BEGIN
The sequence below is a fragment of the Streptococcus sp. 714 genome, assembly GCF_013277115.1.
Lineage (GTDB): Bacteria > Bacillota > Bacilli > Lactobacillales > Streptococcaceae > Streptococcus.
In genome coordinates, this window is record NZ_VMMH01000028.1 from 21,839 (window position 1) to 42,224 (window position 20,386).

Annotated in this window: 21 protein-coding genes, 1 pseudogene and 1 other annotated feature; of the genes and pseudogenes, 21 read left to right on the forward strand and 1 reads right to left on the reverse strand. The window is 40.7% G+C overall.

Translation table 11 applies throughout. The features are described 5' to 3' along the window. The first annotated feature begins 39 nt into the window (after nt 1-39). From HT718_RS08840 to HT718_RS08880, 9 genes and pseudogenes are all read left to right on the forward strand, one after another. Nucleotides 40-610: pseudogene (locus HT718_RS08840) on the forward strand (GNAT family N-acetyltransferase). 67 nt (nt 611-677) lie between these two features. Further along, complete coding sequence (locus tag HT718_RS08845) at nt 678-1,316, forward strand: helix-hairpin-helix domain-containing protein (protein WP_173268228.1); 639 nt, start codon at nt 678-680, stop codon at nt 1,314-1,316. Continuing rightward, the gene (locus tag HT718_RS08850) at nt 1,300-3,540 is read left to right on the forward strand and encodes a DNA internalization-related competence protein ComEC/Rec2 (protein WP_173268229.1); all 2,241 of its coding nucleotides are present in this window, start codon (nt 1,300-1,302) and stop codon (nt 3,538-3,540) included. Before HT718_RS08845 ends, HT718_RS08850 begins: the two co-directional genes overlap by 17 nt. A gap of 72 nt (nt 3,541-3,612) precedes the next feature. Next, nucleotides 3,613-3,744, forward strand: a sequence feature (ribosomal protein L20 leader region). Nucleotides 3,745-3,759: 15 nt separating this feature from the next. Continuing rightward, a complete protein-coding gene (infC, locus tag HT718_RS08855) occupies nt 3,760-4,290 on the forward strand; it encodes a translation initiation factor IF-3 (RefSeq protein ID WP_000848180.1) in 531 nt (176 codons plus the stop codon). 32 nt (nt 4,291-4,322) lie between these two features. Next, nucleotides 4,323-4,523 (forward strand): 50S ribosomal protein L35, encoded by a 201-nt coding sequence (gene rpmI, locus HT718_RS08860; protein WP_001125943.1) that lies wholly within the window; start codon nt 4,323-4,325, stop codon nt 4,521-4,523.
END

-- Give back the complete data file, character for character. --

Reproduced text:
The sequence below is a fragment of the Streptococcus sp. 714 genome, assembly GCF_013277115.1.
Lineage (GTDB): Bacteria > Bacillota > Bacilli > Lactobacillales > Streptococcaceae > Streptococcus.
In genome coordinates, this window is record NZ_VMMH01000028.1 from 21,839 (window position 1) to 42,224 (window position 20,386).

Annotated in this window: 21 protein-coding genes, 1 pseudogene and 1 other annotated feature; of the genes and pseudogenes, 21 read left to right on the forward strand and 1 reads right to left on the reverse strand. The window is 40.7% G+C overall.

Translation table 11 applies throughout. The features are described 5' to 3' along the window. The first annotated feature begins 39 nt into the window (after nt 1-39). From HT718_RS08840 to HT718_RS08880, 9 genes and pseudogenes are all read left to right on the forward strand, one after another. Nucleotides 40-610: pseudogene (locus HT718_RS08840) on the forward strand (GNAT family N-acetyltransferase). 67 nt (nt 611-677) lie between these two features. Further along, complete coding sequence (locus tag HT718_RS08845) at nt 678-1,316, forward strand: helix-hairpin-helix domain-containing protein (protein WP_173268228.1); 639 nt, start codon at nt 678-680, stop codon at nt 1,314-1,316. Continuing rightward, the gene (locus tag HT718_RS08850) at nt 1,300-3,540 is read left to right on the forward strand and encodes a DNA internalization-related competence protein ComEC/Rec2 (protein WP_173268229.1); all 2,241 of its coding nucleotides are present in this window, start codon (nt 1,300-1,302) and stop codon (nt 3,538-3,540) included. Before HT718_RS08845 ends, HT718_RS08850 begins: the two co-directional genes overlap by 17 nt. A gap of 72 nt (nt 3,541-3,612) precedes the next feature. Next, nucleotides 3,613-3,744, forward strand: a sequence feature (ribosomal protein L20 leader region). Nucleotides 3,745-3,759: 15 nt separating this feature from the next. Continuing rightward, a complete protein-coding gene (infC, locus tag HT718_RS08855) occupies nt 3,760-4,290 on the forward strand; it encodes a translation initiation factor IF-3 (RefSeq protein ID WP_000848180.1) in 531 nt (176 codons plus the stop codon). 32 nt (nt 4,291-4,322) lie between these two features. Next, nucleotides 4,323-4,523 (forward strand): 50S ribosomal protein L35, encoded by a 201-nt coding sequence (gene rpmI, locus HT718_RS08860; protein WP_001125943.1) that lies wholly within the window; start codon nt 4,323-4,325, stop codon nt 4,521-4,523.